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Jornal Brasileiro de Pneumologia

Print version ISSN 1806-3713

J. bras. pneumol. vol.38 no.1 São Paulo Jan./Feb. 2012

http://dx.doi.org/10.1590/S1806-37132012000100001 

EDITORIAL

 

Dynamic hyperinflation on exertion: much remains unknown

 

 

André Luís Pereira de AlbuquerqueI; Bruno Guedes BaldiII

IPhysician Researcher. Department of Pulmonology, Heart Institute, University of São Paulo School of Medicine Hospital das Clínicas, São Paulo, Brazil
IIAttending Physician. Department of Pulmonology, Heart Institute, University of São Paulo School of Medicine Hospital das Clínicas, São Paulo, Brazil

 

 

Dyspnea on exertion is a very common complaint in patients with COPD. Results of pulmonary function testing at rest are often limited in explaining patient complaints and do not always reflect the pathophysiological mechanisms related to exertion. In this context, cardiopulmonary exercise testing can be performed with the prospect of not only confirming and measuring the reduced exercise tolerance but also of characterizing the multiple factors that can potentially contribute to exercise limitation. In COPD, although various mechanisms can act on exercise intolerance, mechanisms such as decreased peripheral strength and cardiovascular dysfunction, airflow limitation with dynamic air trapping has unique significance.(1-4)

The development of dynamic hyperinflation during exercise is highly prevalent in patients with moderate to severe COPD, reaching 80-85%,(1,2) but it also occurs in those with mild disease.(5) Dynamic hyperinflation on exertion is the result of expiratory flow limitation in response to reduced expiratory time, because of an increased ventilatory demand. In patients with expiratory flow limitation even at rest, dynamic hyperinflation, reflected by a change from functional residual capacity (FRC) to TLC, is the only strategy that allows a gain in flow during exhalation and, therefore, an increase in tidal volume (Figure 1A). In addition, the respiratory muscle strength that is generated determines a good response in the increase in volume (rectilinear portion of the pressure-volume curve, Figure 1A). Therefore, when there is a reduced ventilatory demand (i.e., during mild to moderate exertion), this strategy is well tolerated. However, when there is an increased ventilatory demand (i.e., during moderate to intense exertion), the change from FRC to TLC is greater, and inspiratory strength cannot generate a proportional gain in volume (neuromechanical dissociation), since it is in a less compliant portion of the respiratory system (Figure 1B). As a clinical consequence, dyspnea increases steeply, and the patient ceases exertion. In addition to the ventilatory overload, dynamic hyperinflation can cause adverse effects on the inspiratory muscles and cardiovascular system, including the possibility of decreased cardiac output.(1,3)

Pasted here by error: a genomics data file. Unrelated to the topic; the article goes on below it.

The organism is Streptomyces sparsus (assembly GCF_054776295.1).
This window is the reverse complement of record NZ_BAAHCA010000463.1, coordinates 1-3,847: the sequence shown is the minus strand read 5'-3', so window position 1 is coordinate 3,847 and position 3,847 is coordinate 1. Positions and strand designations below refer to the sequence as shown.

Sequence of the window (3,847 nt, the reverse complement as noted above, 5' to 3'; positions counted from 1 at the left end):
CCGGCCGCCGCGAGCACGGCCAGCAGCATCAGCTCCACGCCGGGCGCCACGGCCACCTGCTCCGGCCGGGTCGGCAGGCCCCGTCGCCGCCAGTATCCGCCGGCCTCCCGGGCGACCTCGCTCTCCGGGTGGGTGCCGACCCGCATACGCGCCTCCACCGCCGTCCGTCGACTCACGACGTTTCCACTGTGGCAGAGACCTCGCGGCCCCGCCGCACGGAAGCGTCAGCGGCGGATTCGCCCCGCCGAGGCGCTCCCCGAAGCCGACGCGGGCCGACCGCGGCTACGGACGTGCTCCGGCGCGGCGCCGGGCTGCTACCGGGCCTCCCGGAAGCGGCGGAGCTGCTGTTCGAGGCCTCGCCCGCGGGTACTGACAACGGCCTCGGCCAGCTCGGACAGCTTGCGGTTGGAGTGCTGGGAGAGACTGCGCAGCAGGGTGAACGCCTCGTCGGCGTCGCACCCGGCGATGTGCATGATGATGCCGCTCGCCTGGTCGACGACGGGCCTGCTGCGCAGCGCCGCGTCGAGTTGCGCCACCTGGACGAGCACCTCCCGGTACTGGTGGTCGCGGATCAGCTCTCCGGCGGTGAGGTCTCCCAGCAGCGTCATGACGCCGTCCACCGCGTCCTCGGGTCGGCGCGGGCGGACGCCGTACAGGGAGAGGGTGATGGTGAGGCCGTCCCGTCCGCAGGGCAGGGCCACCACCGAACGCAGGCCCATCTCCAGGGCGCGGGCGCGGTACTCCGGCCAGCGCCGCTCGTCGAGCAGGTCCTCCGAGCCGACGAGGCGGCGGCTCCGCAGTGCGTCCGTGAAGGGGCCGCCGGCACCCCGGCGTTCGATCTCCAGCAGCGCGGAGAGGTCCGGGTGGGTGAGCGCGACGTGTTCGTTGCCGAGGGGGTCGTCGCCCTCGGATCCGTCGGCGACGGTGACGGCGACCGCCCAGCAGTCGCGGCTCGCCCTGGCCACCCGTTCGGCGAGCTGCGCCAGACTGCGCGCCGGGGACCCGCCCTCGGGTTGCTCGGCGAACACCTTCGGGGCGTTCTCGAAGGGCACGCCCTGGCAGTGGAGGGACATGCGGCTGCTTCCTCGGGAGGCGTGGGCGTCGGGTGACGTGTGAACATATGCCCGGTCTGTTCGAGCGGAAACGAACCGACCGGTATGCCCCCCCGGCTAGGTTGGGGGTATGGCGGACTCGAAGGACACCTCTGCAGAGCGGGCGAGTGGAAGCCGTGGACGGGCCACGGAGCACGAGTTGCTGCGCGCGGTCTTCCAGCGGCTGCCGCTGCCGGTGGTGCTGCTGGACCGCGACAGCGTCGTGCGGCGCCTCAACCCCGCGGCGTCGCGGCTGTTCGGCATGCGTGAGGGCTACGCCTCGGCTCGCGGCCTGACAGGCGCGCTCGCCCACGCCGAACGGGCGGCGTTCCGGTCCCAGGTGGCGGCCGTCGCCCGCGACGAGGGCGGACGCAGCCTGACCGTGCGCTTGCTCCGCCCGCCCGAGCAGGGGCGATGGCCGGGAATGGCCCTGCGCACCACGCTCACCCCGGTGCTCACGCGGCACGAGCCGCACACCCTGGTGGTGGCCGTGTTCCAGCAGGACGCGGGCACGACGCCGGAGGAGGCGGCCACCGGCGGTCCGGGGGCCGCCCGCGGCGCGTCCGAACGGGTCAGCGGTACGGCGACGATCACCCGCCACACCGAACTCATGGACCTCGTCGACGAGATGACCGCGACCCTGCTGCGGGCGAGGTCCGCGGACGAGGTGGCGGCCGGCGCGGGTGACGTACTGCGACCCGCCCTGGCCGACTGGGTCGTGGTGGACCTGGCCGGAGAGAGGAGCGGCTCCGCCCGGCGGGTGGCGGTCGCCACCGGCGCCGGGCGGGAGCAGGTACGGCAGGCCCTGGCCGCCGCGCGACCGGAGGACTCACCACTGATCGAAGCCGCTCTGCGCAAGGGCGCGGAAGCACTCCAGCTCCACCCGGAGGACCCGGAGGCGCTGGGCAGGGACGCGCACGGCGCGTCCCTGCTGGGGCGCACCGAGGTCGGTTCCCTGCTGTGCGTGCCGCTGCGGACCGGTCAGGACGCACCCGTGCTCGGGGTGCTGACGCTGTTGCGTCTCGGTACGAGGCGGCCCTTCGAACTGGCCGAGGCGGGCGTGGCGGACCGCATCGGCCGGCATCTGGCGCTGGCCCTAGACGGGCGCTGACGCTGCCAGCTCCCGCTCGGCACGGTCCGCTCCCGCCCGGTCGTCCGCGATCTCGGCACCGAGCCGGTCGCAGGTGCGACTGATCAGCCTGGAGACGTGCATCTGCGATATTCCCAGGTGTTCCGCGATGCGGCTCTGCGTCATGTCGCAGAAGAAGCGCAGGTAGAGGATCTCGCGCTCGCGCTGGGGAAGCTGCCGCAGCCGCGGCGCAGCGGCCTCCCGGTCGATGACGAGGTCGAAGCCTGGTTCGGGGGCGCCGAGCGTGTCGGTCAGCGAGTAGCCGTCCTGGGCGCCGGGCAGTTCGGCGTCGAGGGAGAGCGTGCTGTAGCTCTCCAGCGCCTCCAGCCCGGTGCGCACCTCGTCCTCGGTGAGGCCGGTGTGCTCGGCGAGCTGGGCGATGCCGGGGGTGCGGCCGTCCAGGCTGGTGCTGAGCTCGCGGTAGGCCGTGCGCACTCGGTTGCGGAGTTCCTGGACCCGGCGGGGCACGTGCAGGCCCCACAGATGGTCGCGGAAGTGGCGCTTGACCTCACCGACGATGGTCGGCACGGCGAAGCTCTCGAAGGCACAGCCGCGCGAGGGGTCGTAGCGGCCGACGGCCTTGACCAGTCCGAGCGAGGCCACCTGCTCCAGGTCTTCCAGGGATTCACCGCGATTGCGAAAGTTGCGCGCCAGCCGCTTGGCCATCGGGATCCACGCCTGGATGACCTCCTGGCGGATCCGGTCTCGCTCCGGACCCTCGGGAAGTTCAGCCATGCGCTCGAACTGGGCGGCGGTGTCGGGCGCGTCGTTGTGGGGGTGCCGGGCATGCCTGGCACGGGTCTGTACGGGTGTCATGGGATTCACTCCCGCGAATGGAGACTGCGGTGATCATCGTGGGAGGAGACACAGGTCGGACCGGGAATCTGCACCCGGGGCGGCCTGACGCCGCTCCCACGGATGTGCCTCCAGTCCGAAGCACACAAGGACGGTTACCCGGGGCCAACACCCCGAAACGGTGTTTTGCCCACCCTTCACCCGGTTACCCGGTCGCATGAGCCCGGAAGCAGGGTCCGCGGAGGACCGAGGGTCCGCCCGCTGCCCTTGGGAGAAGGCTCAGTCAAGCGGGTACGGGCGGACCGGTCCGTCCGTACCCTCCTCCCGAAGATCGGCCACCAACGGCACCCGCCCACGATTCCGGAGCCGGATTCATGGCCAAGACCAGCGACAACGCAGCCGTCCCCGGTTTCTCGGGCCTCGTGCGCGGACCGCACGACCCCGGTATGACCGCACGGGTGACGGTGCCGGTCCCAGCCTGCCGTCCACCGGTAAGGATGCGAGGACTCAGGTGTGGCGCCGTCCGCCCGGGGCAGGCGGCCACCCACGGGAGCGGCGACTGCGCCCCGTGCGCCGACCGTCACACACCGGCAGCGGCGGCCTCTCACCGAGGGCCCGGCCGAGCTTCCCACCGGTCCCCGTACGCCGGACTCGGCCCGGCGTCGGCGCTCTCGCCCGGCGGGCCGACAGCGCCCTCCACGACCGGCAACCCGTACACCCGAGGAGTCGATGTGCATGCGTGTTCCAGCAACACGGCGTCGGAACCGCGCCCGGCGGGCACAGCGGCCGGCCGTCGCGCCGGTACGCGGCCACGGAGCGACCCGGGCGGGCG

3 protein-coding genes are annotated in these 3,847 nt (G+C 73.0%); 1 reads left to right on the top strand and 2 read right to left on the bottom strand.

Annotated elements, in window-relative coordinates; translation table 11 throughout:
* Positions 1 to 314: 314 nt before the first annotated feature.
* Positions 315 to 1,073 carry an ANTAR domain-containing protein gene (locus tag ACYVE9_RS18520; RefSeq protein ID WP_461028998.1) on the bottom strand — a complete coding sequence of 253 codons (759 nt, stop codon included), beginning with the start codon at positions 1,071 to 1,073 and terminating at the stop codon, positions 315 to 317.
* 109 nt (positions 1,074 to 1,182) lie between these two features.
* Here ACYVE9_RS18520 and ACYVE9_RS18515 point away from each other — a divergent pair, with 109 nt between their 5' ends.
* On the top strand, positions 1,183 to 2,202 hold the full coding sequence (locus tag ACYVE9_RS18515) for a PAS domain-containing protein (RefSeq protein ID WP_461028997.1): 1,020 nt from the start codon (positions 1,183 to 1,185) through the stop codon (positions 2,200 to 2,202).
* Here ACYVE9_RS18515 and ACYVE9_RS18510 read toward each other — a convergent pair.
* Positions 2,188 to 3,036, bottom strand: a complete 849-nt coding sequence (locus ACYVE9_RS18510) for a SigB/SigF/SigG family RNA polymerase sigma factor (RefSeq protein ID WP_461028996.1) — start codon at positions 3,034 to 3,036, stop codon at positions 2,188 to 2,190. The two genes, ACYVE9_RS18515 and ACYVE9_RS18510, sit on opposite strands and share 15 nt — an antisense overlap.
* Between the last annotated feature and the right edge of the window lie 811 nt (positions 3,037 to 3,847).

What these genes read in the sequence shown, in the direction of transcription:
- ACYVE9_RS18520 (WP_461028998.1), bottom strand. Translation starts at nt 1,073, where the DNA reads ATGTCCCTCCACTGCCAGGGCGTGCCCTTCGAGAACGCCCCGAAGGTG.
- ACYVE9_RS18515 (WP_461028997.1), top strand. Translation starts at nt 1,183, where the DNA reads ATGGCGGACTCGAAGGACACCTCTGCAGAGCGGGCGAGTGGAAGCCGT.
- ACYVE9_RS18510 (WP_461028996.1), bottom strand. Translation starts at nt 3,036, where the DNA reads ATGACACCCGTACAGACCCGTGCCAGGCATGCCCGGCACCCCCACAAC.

Most studies evaluating the occurrence of dynamic hyperinflation and its repercussions have involved exercise testing on a cycle ergometer. Functional assessment by this method has some advantages over functional assessment with the use of a treadmill, advantages such as direct determination of the imposed workload, possible occurrence of decreased locomotor variability, and the fact that it is easy to associate other measurements on exertion. However, assessment on a treadmill is more representative of patient activities of daily living, as well as generating greater maximal oxygen consumption, lesser peripheral muscle fatigue, and an increased ventilatory demand.(6)